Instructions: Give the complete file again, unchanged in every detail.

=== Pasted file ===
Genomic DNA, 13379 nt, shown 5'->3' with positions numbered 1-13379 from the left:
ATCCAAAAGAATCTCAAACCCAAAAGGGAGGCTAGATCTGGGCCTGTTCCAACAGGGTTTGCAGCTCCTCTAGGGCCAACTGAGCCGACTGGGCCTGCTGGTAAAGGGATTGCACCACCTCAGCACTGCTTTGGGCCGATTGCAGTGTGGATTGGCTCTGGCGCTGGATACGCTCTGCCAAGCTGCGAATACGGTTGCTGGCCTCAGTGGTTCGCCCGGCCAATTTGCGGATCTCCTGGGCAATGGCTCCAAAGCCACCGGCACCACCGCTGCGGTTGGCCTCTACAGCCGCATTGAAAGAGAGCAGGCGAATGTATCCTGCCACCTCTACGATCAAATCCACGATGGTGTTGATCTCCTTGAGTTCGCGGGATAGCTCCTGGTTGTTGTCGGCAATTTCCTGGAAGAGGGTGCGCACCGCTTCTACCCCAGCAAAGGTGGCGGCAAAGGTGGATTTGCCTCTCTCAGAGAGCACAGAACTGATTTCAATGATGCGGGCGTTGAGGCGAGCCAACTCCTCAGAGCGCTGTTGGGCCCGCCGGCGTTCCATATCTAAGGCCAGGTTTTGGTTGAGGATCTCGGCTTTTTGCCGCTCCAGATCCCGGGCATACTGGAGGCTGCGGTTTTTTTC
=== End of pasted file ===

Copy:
Genomic DNA, 13379 nt, shown 5'->3' with positions numbered 1-13379 from the left:
ATCCAAAAGAATCTCAAACCCAAAAGGGAGGCTAGATCTGGGCCTGTTCCAACAGGGTTTGCAGCTCCTCTAGGGCCAACTGAGCCGACTGGGCCTGCTGGTAAAGGGATTGCACCACCTCAGCACTGCTTTGGGCCGATTGCAGTGTGGATTGGCTCTGGCGCTGGATACGCTCTGCCAAGCTGCGAATACGGTTGCTGGCCTCAGTGGTTCGCCCGGCCAATTTGCGGATCTCCTGGGCAATGGCTCCAAAGCCACCGGCACCACCGCTGCGGTTGGCCTCTACAGCCGCATTGAAAGAGAGCAGGCGAATGTATCCTGCCACCTCTACGATCAAATCCACGATGGTGTTGATCTCCTTGAGTTCGCGGGATAGCTCCTGGTTGTTGTCGGCAATTTCCTGGAAGAGGGTGCGCACCGCTTCTACCCCAGCAAAGGTGGCGGCAAAGGTGGATTTGCCTCTCTCAGAGAGCACAGAACTGATTTCAATGATGCGGGCGTTGAGGCGAGCCAACTCCTCAGAGCGCTGTTGGGCCCGCCGGCGTTCCATATCTAAGGCCAGGTTTTGGTTGAGGATCTCGGCTTTTTGCCGCTCCAGATCCCGGGCATACTGGAGGCTGCGGTTTTTTTC